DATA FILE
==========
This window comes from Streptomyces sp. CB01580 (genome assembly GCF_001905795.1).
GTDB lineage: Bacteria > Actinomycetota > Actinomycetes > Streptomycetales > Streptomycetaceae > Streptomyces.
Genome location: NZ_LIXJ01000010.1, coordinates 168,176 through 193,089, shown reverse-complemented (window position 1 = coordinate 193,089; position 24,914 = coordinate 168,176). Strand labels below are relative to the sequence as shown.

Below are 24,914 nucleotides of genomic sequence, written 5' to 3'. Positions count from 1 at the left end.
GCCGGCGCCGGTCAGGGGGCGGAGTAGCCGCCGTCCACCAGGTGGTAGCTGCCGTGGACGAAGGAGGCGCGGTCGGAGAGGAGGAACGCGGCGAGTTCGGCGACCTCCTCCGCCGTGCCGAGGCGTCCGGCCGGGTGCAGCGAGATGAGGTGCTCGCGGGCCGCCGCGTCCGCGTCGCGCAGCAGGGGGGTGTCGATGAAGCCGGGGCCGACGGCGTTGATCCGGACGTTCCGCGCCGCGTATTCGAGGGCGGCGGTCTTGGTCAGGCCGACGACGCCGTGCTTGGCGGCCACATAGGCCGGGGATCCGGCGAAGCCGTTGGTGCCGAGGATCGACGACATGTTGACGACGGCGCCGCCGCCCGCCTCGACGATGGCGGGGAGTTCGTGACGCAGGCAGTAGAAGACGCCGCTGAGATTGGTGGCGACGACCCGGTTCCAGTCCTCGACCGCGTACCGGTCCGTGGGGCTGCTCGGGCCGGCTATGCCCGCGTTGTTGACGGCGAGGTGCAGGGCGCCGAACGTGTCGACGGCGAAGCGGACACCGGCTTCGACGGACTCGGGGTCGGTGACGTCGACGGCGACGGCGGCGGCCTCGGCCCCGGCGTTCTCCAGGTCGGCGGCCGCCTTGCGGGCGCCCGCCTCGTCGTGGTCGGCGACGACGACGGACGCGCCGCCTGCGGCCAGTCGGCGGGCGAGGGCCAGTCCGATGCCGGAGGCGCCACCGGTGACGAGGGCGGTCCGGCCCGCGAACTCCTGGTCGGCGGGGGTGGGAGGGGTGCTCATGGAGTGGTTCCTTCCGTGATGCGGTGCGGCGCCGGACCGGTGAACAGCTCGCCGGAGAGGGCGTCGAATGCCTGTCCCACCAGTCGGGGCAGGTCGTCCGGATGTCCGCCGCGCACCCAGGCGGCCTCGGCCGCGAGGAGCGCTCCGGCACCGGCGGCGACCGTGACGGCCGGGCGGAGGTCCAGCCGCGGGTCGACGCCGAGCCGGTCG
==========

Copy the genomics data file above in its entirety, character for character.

This window comes from Streptomyces sp. CB01580 (genome assembly GCF_001905795.1).
GTDB lineage: Bacteria > Actinomycetota > Actinomycetes > Streptomycetales > Streptomycetaceae > Streptomyces.
Genome location: NZ_LIXJ01000010.1, coordinates 168,176 through 193,089, shown reverse-complemented (window position 1 = coordinate 193,089; position 24,914 = coordinate 168,176). Strand labels below are relative to the sequence as shown.

Below are 24,914 nucleotides of genomic sequence, written 5' to 3'. Positions count from 1 at the left end.
GCCGGCGCCGGTCAGGGGGCGGAGTAGCCGCCGTCCACCAGGTGGTAGCTGCCGTGGACGAAGGAGGCGCGGTCGGAGAGGAGGAACGCGGCGAGTTCGGCGACCTCCTCCGCCGTGCCGAGGCGTCCGGCCGGGTGCAGCGAGATGAGGTGCTCGCGGGCCGCCGCGTCCGCGTCGCGCAGCAGGGGGGTGTCGATGAAGCCGGGGCCGACGGCGTTGATCCGGACGTTCCGCGCCGCGTATTCGAGGGCGGCGGTCTTGGTCAGGCCGACGACGCCGTGCTTGGCGGCCACATAGGCCGGGGATCCGGCGAAGCCGTTGGTGCCGAGGATCGACGACATGTTGACGACGGCGCCGCCGCCCGCCTCGACGATGGCGGGGAGTTCGTGACGCAGGCAGTAGAAGACGCCGCTGAGATTGGTGGCGACGACCCGGTTCCAGTCCTCGACCGCGTACCGGTCCGTGGGGCTGCTCGGGCCGGCTATGCCCGCGTTGTTGACGGCGAGGTGCAGGGCGCCGAACGTGTCGACGGCGAAGCGGACACCGGCTTCGACGGACTCGGGGTCGGTGACGTCGACGGCGACGGCGGCGGCCTCGGCCCCGGCGTTCTCCAGGTCGGCGGCCGCCTTGCGGGCGCCCGCCTCGTCGTGGTCGGCGACGACGACGGACGCGCCGCCTGCGGCCAGTCGGCGGGCGAGGGCCAGTCCGATGCCGGAGGCGCCACCGGTGACGAGGGCGGTCCGGCCCGCGAACTCCTGGTCGGCGGGGGTGGGAGGGGTGCTCATGGAGTGGTTCCTTCCGTGATGCGGTGCGGCGCCGGACCGGTGAACAGCTCGCCGGAGAGGGCGTCGAATGCCTGTCCCACCAGTCGGGGCAGGTCGTCCGGATGTCCGCCGCGCACCCAGGCGGCCTCGGCCGCGAGGAGCGCTCCGGCACCGGCGGCGACCGTGACGGCCGGGCGGAGGTCCAGCCGCGGGTCGACGCCGAGCCGGTCG